Flask webserver - adding an About page


Martin McBride, 2020-01-22
Tags template html
Categories flask

This article is part of a series on Flask.

In this article we will add a second page to our website - an About page.

Using HTML templates

Our current HTML page contains the complete home page - the HTML structure plus the actual text. What we will do now is convert the HTML page into a template, containing the HTML structure but with placeholders instead of the actual text. In that way, we can reuse the same HTML file for the home page, the about page, and any other pages which follow the same layout.

Here is the updated file. Take care to get the double curly brackets exactly right:

<html>
  <head> 
    <link rel="stylesheet" href='/static/main.css' />
  </head>
  <body>
    <h1>{{title}}</h1>
    {{content}}
  </body>
</html>

As you can see, we have replaced the actual title and content text with special placeholders {{title}} and {{content}}.

Changing the Python code

How do we get our actual title and content to appear on the page? Well that is what render_template() does. Change the index() function in server.py like this:

@app.route('/')
def index():
    return render_template('index.html', title='Home page',
                           content='My first Flask site')

As you can see, we have added two named parameters to the call, which supply values for the title and content. The render_template function takes the index.html file and substitutes each placeholder with the value of the parameter with the same name. So:

  • {{title}} becomes 'Home page'
  • {{content}} becomes 'My first Flask site'

Placeholders can be given any name you wish, provided you use the same name in the HTML and the function parameter. You must choose a name which is a valid Python variable name.

If you change the HTML and Python files and visit the page again in your browser, you will see that the page looks exactly the same as before - which is good.

Adding the About page

To add an About page, we need to add a new routing function to our Python code - similar to the index() function but with different values. We will call the function about(), because it handles the About page:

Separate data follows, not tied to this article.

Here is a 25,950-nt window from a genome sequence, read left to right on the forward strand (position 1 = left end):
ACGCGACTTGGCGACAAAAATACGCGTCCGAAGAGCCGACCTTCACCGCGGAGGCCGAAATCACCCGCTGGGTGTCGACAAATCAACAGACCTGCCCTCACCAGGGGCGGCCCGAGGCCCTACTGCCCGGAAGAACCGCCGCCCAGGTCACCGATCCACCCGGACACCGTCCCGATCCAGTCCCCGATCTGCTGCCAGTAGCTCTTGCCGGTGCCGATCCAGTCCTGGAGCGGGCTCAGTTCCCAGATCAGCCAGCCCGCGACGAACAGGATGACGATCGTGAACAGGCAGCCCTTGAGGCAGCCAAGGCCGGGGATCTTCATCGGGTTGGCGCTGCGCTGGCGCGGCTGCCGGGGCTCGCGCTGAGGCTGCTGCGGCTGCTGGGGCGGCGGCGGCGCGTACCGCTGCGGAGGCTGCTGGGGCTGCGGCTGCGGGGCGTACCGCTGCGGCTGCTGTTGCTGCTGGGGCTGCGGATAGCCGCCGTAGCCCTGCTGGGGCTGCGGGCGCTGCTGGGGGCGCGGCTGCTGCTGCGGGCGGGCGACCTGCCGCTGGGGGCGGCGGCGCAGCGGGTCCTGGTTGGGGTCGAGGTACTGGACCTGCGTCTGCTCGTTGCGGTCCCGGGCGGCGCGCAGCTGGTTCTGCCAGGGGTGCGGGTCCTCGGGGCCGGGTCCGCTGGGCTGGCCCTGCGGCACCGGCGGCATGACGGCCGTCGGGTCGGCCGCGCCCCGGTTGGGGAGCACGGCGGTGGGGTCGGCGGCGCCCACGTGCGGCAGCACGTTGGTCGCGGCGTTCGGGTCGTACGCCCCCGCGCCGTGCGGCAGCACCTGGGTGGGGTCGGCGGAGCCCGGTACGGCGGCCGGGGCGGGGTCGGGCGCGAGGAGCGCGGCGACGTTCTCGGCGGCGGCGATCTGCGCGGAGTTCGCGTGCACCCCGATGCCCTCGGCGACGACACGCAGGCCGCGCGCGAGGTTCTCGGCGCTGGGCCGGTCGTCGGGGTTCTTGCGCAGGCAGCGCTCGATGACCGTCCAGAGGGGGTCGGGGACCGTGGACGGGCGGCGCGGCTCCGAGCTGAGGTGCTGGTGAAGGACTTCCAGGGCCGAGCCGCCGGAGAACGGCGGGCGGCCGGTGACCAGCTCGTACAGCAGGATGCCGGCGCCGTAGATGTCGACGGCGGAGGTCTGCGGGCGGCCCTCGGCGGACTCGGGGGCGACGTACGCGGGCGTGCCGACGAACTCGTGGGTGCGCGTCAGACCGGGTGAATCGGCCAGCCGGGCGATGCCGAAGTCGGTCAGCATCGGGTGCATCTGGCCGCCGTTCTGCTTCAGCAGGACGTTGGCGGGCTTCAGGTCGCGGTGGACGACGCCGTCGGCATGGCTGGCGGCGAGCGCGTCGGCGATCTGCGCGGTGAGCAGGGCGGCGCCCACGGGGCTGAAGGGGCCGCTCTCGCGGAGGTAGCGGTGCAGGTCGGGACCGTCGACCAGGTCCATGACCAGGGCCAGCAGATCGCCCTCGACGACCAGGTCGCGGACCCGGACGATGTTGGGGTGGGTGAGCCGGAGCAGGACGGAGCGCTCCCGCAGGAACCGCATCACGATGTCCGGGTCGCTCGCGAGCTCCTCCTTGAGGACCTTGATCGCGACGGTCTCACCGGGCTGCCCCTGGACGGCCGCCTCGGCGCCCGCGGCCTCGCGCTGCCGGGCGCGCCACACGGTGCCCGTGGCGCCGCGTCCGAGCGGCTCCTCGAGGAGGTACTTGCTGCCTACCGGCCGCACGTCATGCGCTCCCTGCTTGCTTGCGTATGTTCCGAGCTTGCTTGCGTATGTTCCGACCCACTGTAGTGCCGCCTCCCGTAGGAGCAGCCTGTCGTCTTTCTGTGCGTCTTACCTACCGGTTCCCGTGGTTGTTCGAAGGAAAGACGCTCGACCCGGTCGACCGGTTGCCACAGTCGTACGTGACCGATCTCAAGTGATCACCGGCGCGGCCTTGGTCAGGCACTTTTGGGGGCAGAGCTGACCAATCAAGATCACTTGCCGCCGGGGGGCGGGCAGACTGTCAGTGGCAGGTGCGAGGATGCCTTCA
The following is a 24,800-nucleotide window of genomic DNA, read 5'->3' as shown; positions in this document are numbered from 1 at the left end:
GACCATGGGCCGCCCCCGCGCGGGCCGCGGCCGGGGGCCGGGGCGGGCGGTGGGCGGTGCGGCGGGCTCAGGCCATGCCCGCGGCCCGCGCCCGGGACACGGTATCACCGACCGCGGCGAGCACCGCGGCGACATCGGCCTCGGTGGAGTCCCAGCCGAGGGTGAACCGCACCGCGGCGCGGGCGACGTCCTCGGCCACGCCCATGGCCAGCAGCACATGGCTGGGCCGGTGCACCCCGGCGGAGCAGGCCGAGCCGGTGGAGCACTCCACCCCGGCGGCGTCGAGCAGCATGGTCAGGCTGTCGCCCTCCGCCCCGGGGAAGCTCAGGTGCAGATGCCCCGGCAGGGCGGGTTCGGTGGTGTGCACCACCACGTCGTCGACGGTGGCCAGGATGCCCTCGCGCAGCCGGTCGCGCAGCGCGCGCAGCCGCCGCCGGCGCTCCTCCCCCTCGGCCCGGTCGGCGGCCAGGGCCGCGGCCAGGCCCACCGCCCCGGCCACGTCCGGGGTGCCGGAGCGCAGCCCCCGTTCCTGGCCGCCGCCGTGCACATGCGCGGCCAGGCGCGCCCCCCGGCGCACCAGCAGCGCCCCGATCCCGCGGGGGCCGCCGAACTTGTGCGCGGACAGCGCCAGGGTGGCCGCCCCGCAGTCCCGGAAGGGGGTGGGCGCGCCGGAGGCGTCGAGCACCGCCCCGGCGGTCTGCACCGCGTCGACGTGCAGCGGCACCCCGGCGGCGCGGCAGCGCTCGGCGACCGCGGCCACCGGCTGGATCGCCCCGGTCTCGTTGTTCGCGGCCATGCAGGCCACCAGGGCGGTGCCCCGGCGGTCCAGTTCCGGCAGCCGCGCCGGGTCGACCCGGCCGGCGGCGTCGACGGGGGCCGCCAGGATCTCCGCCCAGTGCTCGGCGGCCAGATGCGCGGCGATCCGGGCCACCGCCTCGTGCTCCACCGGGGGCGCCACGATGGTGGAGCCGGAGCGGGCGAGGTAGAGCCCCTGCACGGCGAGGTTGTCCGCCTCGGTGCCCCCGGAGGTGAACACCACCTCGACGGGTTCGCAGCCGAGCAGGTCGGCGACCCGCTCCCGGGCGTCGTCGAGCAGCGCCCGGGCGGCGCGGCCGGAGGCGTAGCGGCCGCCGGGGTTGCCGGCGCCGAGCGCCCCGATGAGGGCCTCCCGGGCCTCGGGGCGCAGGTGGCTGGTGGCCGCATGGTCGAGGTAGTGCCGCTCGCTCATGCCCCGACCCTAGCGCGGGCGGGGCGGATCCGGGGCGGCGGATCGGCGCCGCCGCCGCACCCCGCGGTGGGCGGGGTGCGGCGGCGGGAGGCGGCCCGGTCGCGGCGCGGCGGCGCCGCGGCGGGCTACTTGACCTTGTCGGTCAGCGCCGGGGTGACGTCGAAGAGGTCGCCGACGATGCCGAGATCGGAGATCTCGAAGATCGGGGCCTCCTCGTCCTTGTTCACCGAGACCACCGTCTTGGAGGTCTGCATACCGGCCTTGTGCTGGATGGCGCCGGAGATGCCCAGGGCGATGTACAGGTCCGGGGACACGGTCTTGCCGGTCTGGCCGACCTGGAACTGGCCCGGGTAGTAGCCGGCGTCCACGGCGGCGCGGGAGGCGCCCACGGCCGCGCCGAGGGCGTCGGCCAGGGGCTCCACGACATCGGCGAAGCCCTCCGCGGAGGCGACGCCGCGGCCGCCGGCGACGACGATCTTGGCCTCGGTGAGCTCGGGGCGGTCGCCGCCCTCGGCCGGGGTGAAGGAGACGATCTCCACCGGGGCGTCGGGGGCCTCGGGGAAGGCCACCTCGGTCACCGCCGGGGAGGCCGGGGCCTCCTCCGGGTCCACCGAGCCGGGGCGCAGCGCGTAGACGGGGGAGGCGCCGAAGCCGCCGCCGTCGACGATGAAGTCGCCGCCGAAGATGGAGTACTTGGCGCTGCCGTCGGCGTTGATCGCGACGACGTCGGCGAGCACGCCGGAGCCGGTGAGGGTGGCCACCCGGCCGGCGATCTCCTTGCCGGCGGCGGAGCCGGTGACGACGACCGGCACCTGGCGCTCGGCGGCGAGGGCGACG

@app.route('/about')
def about():
    return render_template('index.html', title='About',
                           content='This is the About page')

The differences between the about() function and the index() function are:

  • The route is /about rather than /.
  • The title and content parameters have different values.

It doesn't really matter what you call you routing functions, but is is best to choose consistent and meaningful names. So in this case the About page is handled by the about function.

You can view the about page by visiting http://127.0.0.1/about with your browser. The home page can still be found at http://127.0.0.1

The code for this example can be found on github.


Tag cloud

2d arrays abstract data type alignment and array arrays bezier curve built-in function close closure colour comparison operator comprehension context conversion data types device space dictionary duck typing efficiency encryption enumerate filter font font style for loop function function plot functools generator gif gradient html image processing imagesurface immutable object index input installing iter iterator itertools lambda function len linspace list list comprehension logical operator lru_cache mandelbrot map mutability named parameter numeric python numpy object open operator optional parameter or path positional parameter print pure function radial gradient range recursion reduce rotation scaling sequence slicing sound spirograph str stream string subpath symmetric encryption template text text metrics transform translation transparency tuple unpacking user space vectorisation webserver website while loop zip

Copyright (c) Axlesoft Ltd 2020